Take care of each others children.
Walk each others dogs.
Feed each other. Regularly.
Make bread, make soup, make cookies. Leave care packages on door steps.Cook together.
Pray together. Even when, especially when, our prayers are not the same.
Light candles.
Search for buried treasure.
Go to parties.
Step in with a helping hand at the moment it is needed.
Know when to hold space and do nothing more.
Share good fortune, surprises and exciting adventures.
Visit each other’s past.
Venture into the woods together.
Stay through the rain together.
Make art. Make music.
Tear down walls and defy boundaries.
Play games.
Watch each other blossom.
Take big risks with the heart. Cry if needed. Its ok, really.
Retreat if you need to, but leave a trail of bread crumbs to find your way home.
Expect nothing but receive joyfully and completely.

I am in the process of becoming more and more the person I already am, the person I have already been. I am on a journey that takes me home, right here to myself.
I recently had the occasion to hold a new born baby.
Babies are funny creatures.
They are completely capable of receiving love, deep love in all its forms without reservation. They receive it all effortlessly–the practical (food, diaper changes), the physical (nursing, cuddles), the smiles and cuddles what ever comes their way. They don’t think about it, or question the motive. They don’t wonder if they deserve it. They just take it in–indeed their very survival depends on it.
Likewise, babies are capable of bringing forth joy and gratitude, simply by their being. They open up spaces of lightness. They can make the grouchiest old fart smile. They aren’t trying to prove anything. They don’t yet know that there is anything to prove.
We are brought into this world to accept love and to bring forth joy and gratitude. We don’t ever need to learn how. It is who we are. Inherently.
We then spend much our young lives forgetting everything we ever needed to know about ourselves, and then, if we are lucky, wise or awake, we spend another portion of our lives forgetting the forgetting and just coming back home to ourselves. and to the perfect way we always knew how to be before a series of somethings false made us question what we know so deep we need not language to express it.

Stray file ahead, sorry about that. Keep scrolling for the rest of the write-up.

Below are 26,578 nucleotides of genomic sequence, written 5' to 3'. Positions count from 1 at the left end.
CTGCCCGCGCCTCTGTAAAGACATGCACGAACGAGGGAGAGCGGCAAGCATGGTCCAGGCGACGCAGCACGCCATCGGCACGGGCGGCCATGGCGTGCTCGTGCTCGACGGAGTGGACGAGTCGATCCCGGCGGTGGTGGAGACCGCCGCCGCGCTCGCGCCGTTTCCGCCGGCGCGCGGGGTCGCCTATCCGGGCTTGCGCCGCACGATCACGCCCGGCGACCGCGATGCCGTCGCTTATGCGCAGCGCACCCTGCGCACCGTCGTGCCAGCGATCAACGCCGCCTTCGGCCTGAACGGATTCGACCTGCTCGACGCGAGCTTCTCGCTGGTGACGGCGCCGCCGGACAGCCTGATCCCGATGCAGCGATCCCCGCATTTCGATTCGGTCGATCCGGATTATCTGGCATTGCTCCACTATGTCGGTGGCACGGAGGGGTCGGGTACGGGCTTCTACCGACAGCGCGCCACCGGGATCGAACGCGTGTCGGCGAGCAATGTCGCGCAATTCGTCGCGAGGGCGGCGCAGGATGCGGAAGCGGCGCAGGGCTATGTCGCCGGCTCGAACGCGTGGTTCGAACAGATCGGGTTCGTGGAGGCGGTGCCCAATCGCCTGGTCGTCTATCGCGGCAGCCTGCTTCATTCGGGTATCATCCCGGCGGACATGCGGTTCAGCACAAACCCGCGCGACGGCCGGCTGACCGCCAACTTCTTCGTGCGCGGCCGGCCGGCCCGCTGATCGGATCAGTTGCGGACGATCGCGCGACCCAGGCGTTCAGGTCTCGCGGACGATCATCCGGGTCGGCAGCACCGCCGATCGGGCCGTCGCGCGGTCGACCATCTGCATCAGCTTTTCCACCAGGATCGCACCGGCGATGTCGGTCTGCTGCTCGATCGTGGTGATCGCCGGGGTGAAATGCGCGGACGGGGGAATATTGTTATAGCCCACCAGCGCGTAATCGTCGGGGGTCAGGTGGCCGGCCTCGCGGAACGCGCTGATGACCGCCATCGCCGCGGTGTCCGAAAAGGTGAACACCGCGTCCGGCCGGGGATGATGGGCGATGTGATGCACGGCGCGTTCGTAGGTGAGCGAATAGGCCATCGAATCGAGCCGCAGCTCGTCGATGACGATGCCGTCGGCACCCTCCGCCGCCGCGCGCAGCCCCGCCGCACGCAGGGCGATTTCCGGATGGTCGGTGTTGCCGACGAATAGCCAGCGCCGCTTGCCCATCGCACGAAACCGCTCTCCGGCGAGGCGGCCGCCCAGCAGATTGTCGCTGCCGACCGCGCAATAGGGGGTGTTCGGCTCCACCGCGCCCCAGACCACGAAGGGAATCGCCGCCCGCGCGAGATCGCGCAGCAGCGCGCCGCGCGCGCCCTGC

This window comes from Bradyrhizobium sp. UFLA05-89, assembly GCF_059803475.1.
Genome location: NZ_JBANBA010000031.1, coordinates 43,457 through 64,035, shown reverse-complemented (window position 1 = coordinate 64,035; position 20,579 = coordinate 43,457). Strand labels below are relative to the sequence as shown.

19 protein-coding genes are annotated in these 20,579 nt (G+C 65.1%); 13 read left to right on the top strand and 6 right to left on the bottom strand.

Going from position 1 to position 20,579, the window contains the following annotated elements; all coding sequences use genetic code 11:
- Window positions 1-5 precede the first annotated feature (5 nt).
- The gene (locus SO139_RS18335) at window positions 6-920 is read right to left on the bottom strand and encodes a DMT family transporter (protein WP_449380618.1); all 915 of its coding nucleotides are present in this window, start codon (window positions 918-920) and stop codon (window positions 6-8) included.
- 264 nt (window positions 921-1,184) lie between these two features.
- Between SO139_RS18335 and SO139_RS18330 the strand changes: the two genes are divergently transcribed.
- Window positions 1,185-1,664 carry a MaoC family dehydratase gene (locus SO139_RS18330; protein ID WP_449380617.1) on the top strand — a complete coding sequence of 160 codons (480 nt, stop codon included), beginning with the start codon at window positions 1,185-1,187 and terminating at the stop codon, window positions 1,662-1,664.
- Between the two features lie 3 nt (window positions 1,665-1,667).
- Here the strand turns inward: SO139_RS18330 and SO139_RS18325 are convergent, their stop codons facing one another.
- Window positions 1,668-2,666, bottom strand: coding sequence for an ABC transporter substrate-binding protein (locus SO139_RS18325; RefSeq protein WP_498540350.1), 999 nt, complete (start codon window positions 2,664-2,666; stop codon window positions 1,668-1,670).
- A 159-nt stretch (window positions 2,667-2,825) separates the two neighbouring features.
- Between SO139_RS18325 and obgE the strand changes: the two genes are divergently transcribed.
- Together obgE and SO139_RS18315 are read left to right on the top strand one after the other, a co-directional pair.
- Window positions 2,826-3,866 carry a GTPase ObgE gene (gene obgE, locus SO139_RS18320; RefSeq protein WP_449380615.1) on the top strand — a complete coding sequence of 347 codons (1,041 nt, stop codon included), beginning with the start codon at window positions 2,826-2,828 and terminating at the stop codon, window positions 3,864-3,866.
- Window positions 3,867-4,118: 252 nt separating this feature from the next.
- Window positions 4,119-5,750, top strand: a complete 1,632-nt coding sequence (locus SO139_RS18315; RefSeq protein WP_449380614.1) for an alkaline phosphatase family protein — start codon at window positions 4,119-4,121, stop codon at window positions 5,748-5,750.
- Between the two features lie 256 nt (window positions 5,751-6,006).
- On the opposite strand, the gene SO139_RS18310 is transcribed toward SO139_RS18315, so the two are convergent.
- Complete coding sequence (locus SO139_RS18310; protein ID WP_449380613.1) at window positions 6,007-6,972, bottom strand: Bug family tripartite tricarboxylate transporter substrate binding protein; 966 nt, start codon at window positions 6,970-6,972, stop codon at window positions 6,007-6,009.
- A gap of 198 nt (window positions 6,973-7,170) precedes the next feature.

Sometimes silliness is all the world needs.

Sometimes the cure for the war with the gremlins in your head is a death-match in a moon bounce with 4 mini-warriors (age 4-8) who morph into lions and gods and super heros and tackle you and demand hugs and monster-like growls so they can have the excuse to tackle you again. Eventually the only thing to do is surrender.

Max and I went to a party on Saturday night. A party with a moon bounce. The kids had an hour of hilarity before the sun went down before they tromped in to settle down for the night. After all the kids had settled in in front of the movie, Max came and pulled me from my fire side chat with the civilized adults. He whispered conspiratorially, “Mom, I want to bounce some more.”

“Ok,” I said and excused myself to supervise, even though it was dark. A parked car was providing light Max told me. And the moon too. “Why not,” I thought. How often is one in the presence of a giant castle made of rubber and air.

Max climbed in and turned around. “You coming?” he asked as though the answer was already clear. I shrugged. I took off my grown-up shoes and crawled in after him. A boy can’t bounce alone.

Tumbling, and falling down and getting up and laughing. He is Lord Poseidon, God of the Sea and I am Kronos the Titan king. He is a dog and I am a cat. He is a summo wrestler superhero and I MUST be taken down. He is pure joy. Radiant like the moon that allows me to see him in the shadows as he prepares to bounce once more into my arms.